It is therefore recommended to the legislative or executive Powers of these UNITED STATES to set apart THURSDAY, the eighteenth Day of December next, for SOLEMN THANKSGIVING and PRAISE: That at one Time and with one Voice, the good People may express the grateful Feelings of their Hearts, and consecrate themselves to the Service of their Divine Benefactor; and that, together with their sincere Acknowledgments and Offerings, they may join the penitent Confession of their manifold Sins, whereby they had forfeited every Favor; and their humble and earnest Supplication that it may please GOD through the Merits of JESUS CHRIST, mercifully to forgive and blot them out of Remembrance; That it may please him graciously to afford his Blessing on the Governments of these States respectively, and prosper the public Council of the whole: To inspire our Commanders, both by Land and Sea, and all under them, with that Wisdom and Fortitude which may render them fit Instruments, under the Providence of Almighty GOD, to secure for these United States, the greatest of all human Blessings, INDEPENDENCE and PEACE: That it may please him, to prosper the Trade and Manufactures of the People, and the Labor of the Husbandman, that our Land may yield its Increase: To take Schools and Seminaries of Education, so necessary for cultivating the Principles of true Liberty, Virtue and Piety, under his nurturing Hand; and to prosper the Means of Religion, for the promotion and enlargement of that Kingdom, which consisteth "in Righteousness, Peace and Joy in the Holy Ghost.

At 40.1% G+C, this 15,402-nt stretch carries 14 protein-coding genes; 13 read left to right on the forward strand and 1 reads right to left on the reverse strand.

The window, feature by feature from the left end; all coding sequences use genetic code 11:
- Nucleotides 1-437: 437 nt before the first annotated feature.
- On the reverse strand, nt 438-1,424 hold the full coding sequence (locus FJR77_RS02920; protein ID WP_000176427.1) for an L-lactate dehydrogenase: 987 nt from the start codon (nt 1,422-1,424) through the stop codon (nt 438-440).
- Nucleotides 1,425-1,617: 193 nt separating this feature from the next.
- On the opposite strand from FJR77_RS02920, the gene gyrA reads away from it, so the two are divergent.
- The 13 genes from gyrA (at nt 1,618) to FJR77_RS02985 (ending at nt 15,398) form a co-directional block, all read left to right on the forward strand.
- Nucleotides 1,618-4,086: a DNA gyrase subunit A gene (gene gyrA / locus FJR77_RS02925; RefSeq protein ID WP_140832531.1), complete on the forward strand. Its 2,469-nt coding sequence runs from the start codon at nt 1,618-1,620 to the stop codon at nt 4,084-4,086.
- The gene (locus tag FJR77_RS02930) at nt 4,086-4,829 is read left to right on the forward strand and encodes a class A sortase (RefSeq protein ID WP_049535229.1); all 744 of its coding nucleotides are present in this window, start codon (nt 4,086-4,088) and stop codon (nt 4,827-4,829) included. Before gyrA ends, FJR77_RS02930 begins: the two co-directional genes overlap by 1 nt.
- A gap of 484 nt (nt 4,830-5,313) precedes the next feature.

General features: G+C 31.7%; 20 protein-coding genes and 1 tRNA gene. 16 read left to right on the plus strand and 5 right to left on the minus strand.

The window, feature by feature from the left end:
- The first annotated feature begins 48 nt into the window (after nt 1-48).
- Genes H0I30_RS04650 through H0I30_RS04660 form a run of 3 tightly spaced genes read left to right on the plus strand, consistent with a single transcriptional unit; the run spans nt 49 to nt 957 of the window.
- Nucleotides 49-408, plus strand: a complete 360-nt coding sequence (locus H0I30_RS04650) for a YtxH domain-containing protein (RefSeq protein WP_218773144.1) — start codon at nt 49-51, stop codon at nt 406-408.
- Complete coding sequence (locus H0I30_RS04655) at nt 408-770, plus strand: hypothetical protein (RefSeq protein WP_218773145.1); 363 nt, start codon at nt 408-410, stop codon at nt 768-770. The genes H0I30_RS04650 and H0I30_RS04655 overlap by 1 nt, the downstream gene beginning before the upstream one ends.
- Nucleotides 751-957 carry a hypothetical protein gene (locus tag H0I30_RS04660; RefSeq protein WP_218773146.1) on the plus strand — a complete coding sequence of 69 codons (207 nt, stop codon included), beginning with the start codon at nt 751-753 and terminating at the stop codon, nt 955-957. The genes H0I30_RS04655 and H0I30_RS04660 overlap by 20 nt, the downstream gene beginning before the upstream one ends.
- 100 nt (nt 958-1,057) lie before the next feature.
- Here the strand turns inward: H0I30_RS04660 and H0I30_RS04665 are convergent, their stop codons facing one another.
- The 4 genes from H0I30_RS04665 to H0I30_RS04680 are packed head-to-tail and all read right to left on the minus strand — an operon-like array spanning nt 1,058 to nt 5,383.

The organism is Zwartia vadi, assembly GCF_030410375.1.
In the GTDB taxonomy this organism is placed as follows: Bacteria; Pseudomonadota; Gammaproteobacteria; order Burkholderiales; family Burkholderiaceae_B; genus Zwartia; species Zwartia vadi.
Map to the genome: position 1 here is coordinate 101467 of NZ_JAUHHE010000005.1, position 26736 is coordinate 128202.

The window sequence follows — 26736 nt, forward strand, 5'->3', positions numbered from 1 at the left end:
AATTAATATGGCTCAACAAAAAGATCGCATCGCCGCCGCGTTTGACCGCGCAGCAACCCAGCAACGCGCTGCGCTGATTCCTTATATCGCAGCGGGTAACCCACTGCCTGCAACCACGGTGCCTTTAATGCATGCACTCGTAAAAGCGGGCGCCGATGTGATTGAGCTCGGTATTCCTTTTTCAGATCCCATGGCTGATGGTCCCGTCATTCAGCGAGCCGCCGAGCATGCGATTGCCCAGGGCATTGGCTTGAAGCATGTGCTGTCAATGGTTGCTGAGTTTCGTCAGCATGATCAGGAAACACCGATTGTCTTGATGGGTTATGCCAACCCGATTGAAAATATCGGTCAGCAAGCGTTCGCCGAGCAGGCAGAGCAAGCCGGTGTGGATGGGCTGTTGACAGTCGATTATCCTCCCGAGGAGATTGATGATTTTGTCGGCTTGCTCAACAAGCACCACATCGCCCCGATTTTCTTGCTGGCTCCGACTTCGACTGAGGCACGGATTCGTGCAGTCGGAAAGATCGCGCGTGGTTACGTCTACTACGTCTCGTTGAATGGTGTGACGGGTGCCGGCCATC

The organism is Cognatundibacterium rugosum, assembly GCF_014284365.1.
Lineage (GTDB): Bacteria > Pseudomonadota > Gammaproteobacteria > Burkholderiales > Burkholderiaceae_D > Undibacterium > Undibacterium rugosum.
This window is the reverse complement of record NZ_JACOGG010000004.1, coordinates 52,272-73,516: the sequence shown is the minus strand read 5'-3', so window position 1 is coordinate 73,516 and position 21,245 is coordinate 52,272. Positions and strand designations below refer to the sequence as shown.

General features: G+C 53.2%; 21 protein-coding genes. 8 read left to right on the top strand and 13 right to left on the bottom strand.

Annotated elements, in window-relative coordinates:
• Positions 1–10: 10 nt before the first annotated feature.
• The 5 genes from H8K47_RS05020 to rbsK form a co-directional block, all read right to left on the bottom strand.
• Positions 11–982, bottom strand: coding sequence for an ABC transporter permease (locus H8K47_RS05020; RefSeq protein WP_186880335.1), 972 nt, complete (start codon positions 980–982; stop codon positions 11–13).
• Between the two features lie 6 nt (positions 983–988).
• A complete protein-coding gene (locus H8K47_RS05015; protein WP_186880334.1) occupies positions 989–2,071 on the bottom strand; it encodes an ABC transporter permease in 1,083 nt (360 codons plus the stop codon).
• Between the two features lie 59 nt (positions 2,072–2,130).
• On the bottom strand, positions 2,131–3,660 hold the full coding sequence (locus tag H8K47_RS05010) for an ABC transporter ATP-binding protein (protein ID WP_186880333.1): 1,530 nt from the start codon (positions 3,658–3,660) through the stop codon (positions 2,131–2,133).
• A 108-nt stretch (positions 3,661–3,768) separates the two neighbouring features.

And it is further recommended, That servile Labor, and such Recreation, as, though at other Times innocent, may be unbecoming the Purpose of this Appointment, be omitted on so solemn an Occasion.
    ”

George Washington, leader of the revolutionary forces in the American Revolutionary War, proclaimed a Thanksgiving in December 1777 as a victory celebration honoring the defeat of the British at Saratoga.

Thanksgiving proclamations in the first thirty years of nationhood

As President, on October 3, 1789, George Washington made the following proclamation and created the first Thanksgiving Day designated by the national government of the United States of America: